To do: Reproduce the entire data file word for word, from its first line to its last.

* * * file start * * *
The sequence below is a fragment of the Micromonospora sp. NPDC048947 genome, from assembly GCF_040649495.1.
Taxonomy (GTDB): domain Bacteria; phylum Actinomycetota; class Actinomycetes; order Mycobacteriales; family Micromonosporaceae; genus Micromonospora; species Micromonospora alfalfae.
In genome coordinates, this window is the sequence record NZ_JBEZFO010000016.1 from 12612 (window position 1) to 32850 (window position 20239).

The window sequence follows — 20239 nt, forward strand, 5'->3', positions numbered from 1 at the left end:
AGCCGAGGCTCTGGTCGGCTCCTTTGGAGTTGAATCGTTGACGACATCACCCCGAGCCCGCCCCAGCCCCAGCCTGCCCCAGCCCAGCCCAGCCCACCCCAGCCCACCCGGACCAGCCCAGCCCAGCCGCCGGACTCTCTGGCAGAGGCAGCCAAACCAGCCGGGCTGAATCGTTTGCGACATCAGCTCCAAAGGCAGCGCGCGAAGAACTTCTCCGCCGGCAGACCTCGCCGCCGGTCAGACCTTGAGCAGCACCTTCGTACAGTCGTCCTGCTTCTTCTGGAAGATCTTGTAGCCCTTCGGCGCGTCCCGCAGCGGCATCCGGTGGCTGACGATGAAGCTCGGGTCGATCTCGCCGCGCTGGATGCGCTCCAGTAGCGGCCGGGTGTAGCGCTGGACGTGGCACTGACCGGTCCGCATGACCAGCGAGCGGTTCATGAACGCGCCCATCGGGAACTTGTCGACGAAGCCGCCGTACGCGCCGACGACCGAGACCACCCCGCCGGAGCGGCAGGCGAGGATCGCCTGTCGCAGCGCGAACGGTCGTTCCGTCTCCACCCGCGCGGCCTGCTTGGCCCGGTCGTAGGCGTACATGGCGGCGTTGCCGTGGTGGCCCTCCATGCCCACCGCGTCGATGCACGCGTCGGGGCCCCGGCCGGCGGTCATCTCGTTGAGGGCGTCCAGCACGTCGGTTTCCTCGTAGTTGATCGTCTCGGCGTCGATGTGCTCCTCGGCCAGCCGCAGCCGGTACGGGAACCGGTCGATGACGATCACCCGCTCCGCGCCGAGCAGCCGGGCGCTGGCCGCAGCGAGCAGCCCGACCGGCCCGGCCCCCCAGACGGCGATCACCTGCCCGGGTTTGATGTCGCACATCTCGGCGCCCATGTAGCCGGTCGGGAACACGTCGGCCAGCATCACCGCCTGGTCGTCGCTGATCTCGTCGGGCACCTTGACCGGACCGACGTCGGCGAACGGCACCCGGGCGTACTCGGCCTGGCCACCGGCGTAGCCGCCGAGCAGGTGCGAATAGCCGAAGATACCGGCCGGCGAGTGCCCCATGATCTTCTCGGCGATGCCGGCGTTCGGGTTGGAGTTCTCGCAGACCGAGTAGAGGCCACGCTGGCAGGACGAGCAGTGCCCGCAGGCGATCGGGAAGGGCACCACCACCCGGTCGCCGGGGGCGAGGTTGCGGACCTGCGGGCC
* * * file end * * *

The sequence below is a fragment of the Micromonospora sp. NPDC048947 genome, from assembly GCF_040649495.1.
Taxonomy (GTDB): domain Bacteria; phylum Actinomycetota; class Actinomycetes; order Mycobacteriales; family Micromonosporaceae; genus Micromonospora; species Micromonospora alfalfae.
In genome coordinates, this window is the sequence record NZ_JBEZFO010000016.1 from 12612 (window position 1) to 32850 (window position 20239).

The window sequence follows — 20239 nt, forward strand, 5'->3', positions numbered from 1 at the left end:
AGCCGAGGCTCTGGTCGGCTCCTTTGGAGTTGAATCGTTGACGACATCACCCCGAGCCCGCCCCAGCCCCAGCCTGCCCCAGCCCAGCCCAGCCCACCCCAGCCCACCCGGACCAGCCCAGCCCAGCCGCCGGACTCTCTGGCAGAGGCAGCCAAACCAGCCGGGCTGAATCGTTTGCGACATCAGCTCCAAAGGCAGCGCGCGAAGAACTTCTCCGCCGGCAGACCTCGCCGCCGGTCAGACCTTGAGCAGCACCTTCGTACAGTCGTCCTGCTTCTTCTGGAAGATCTTGTAGCCCTTCGGCGCGTCCCGCAGCGGCATCCGGTGGCTGACGATGAAGCTCGGGTCGATCTCGCCGCGCTGGATGCGCTCCAGTAGCGGCCGGGTGTAGCGCTGGACGTGGCACTGACCGGTCCGCATGACCAGCGAGCGGTTCATGAACGCGCCCATCGGGAACTTGTCGACGAAGCCGCCGTACGCGCCGACGACCGAGACCACCCCGCCGGAGCGGCAGGCGAGGATCGCCTGTCGCAGCGCGAACGGTCGTTCCGTCTCCACCCGCGCGGCCTGCTTGGCCCGGTCGTAGGCGTACATGGCGGCGTTGCCGTGGTGGCCCTCCATGCCCACCGCGTCGATGCACGCGTCGGGGCCCCGGCCGGCGGTCATCTCGTTGAGGGCGTCCAGCACGTCGGTTTCCTCGTAGTTGATCGTCTCGGCGTCGATGTGCTCCTCGGCCAGCCGCAGCCGGTACGGGAACCGGTCGATGACGATCACCCGCTCCGCGCCGAGCAGCCGGGCGCTGGCCGCAGCGAGCAGCCCGACCGGCCCGGCCCCCCAGACGGCGATCACCTGCCCGGGTTTGATGTCGCACATCTCGGCGCCCATGTAGCCGGTCGGGAACACGTCGGCCAGCATCACCGCCTGGTCGTCGCTGATCTCGTCGGGCACCTTGACCGGACCGACGTCGGCGAACGGCACCCGGGCGTACTCGGCCTGGCCACCGGCGTAGCCGCCGAGCAGGTGCGAATAGCCGAAGATACCGGCCGGCGAGTGCCCCATGATCTTCTCGGCGATGCCGGCGTTCGGGTTGGAGTTCTCGCAGACCGAGTAGAGGCCACGCTGGCAGGACGAGCAGTGCCCGCAGGCGATCGGGAAGGGCACCACCACCCGGTCGCCGGGGGCGAGGTTGCGGACCTGCGGGCC